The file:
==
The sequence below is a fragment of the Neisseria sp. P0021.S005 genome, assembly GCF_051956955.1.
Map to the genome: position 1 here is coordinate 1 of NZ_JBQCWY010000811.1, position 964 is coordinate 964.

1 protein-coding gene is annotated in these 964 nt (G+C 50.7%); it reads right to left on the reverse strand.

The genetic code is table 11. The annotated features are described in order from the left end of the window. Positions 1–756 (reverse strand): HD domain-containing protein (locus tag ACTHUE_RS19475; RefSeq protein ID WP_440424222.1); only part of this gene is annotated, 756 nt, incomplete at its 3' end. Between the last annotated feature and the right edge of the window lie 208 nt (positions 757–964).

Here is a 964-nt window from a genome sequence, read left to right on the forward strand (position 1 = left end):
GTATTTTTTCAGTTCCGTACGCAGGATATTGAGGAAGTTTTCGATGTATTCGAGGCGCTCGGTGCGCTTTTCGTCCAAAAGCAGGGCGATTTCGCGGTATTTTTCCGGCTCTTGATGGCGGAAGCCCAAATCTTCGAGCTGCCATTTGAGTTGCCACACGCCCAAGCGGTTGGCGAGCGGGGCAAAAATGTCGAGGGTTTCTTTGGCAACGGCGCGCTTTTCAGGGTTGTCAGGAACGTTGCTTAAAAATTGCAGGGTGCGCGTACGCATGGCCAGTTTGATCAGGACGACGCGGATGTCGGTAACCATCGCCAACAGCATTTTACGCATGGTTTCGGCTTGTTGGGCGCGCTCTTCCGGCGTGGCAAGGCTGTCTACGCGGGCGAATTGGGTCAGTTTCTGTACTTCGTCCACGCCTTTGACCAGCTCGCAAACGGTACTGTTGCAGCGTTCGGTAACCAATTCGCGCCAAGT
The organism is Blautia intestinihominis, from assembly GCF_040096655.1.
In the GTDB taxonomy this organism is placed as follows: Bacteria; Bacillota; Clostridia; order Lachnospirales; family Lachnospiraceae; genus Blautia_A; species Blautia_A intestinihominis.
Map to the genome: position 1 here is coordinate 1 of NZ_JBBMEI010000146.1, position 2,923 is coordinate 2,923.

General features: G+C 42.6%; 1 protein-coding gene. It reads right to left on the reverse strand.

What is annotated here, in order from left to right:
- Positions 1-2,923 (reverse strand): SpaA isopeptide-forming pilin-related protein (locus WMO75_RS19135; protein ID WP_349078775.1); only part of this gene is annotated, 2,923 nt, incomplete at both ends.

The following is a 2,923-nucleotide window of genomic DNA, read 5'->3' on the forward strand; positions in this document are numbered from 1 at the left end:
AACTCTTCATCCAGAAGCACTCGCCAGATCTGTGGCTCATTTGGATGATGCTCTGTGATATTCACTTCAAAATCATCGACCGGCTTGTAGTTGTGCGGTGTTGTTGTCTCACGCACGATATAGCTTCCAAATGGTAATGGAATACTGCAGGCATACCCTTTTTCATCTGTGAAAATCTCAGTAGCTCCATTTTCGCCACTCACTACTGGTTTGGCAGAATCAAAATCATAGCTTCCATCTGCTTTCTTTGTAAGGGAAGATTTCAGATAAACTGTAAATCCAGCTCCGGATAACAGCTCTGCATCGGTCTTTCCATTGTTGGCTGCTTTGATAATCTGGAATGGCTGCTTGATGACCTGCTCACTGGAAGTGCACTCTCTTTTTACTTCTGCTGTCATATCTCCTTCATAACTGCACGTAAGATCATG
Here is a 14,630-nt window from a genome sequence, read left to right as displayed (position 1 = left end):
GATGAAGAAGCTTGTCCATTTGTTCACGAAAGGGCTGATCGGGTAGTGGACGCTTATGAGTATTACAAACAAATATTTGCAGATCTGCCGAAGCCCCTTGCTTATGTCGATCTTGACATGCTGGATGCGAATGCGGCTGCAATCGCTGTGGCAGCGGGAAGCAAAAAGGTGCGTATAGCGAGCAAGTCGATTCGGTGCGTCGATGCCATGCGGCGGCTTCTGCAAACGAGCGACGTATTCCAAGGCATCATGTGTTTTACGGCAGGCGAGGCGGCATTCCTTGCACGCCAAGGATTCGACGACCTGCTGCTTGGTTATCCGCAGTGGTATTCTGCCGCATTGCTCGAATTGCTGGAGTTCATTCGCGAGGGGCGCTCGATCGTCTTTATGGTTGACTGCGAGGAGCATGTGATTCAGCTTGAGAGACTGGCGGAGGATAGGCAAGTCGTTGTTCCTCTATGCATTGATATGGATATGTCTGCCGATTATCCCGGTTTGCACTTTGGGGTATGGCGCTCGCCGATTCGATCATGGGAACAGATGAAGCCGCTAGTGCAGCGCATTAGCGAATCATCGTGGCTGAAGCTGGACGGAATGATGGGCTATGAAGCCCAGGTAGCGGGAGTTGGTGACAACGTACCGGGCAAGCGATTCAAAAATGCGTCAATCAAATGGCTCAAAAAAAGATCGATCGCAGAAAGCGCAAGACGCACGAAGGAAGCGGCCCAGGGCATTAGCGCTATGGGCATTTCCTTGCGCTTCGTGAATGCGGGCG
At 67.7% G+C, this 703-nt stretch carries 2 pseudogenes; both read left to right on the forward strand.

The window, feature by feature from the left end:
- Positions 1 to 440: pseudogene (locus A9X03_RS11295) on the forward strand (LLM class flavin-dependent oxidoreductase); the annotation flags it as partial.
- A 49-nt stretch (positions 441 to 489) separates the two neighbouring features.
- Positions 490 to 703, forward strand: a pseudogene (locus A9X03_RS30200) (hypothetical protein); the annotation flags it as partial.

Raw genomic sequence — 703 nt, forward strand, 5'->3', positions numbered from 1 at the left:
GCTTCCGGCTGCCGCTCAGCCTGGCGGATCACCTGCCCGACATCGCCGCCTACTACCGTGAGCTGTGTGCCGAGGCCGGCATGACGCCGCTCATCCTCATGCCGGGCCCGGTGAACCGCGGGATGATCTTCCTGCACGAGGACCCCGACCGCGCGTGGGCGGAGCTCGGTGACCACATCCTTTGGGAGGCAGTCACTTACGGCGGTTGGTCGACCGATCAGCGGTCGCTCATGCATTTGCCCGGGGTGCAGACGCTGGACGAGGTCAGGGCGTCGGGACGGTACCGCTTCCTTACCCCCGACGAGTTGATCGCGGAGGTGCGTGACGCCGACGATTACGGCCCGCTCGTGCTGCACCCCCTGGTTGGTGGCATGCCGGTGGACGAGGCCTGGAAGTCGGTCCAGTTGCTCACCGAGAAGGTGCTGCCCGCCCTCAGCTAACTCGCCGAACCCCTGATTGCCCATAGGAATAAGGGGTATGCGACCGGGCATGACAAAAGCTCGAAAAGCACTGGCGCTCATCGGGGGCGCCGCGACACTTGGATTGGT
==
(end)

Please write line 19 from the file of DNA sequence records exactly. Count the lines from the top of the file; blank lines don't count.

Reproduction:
- Positions 1 to 440: pseudogene (locus A9X03_RS11295) on the forward strand (LLM class flavin-dependent oxidoreductase); the annotation flags it as partial.